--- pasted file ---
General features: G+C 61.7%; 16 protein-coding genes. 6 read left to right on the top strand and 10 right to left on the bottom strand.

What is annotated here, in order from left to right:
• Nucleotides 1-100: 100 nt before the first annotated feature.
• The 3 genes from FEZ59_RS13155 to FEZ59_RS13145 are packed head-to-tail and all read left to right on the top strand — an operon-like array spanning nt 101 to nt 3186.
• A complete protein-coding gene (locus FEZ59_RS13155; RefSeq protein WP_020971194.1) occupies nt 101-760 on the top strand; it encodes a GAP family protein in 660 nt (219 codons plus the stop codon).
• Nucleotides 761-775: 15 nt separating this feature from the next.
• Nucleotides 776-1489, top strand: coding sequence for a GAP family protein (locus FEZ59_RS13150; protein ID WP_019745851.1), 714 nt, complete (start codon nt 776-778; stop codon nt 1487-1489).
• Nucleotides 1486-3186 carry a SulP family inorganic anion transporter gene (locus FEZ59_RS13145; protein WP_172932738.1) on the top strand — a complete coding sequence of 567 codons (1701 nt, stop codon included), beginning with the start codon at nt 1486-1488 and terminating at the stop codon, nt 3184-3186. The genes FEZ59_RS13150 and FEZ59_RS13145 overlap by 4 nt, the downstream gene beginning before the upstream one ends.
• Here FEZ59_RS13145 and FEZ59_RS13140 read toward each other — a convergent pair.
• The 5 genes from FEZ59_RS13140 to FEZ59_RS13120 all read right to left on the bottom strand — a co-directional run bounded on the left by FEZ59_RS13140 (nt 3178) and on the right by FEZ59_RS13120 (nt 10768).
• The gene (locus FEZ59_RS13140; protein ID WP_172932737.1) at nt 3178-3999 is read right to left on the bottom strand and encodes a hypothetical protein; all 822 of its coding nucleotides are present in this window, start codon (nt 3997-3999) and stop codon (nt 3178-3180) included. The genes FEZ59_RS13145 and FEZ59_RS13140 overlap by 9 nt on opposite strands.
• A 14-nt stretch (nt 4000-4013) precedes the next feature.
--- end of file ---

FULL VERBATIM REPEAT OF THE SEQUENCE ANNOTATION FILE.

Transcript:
General features: G+C 61.7%; 16 protein-coding genes. 6 read left to right on the top strand and 10 right to left on the bottom strand.

What is annotated here, in order from left to right:
• Nucleotides 1-100: 100 nt before the first annotated feature.
• The 3 genes from FEZ59_RS13155 to FEZ59_RS13145 are packed head-to-tail and all read left to right on the top strand — an operon-like array spanning nt 101 to nt 3186.
• A complete protein-coding gene (locus FEZ59_RS13155; RefSeq protein WP_020971194.1) occupies nt 101-760 on the top strand; it encodes a GAP family protein in 660 nt (219 codons plus the stop codon).
• Nucleotides 761-775: 15 nt separating this feature from the next.
• Nucleotides 776-1489, top strand: coding sequence for a GAP family protein (locus FEZ59_RS13150; protein ID WP_019745851.1), 714 nt, complete (start codon nt 776-778; stop codon nt 1487-1489).
• Nucleotides 1486-3186 carry a SulP family inorganic anion transporter gene (locus FEZ59_RS13145; protein WP_172932738.1) on the top strand — a complete coding sequence of 567 codons (1701 nt, stop codon included), beginning with the start codon at nt 1486-1488 and terminating at the stop codon, nt 3184-3186. The genes FEZ59_RS13150 and FEZ59_RS13145 overlap by 4 nt, the downstream gene beginning before the upstream one ends.
• Here FEZ59_RS13145 and FEZ59_RS13140 read toward each other — a convergent pair.
• The 5 genes from FEZ59_RS13140 to FEZ59_RS13120 all read right to left on the bottom strand — a co-directional run bounded on the left by FEZ59_RS13140 (nt 3178) and on the right by FEZ59_RS13120 (nt 10768).
• The gene (locus FEZ59_RS13140; protein ID WP_172932737.1) at nt 3178-3999 is read right to left on the bottom strand and encodes a hypothetical protein; all 822 of its coding nucleotides are present in this window, start codon (nt 3997-3999) and stop codon (nt 3178-3180) included. The genes FEZ59_RS13145 and FEZ59_RS13140 overlap by 9 nt on opposite strands.
• A 14-nt stretch (nt 4000-4013) precedes the next feature.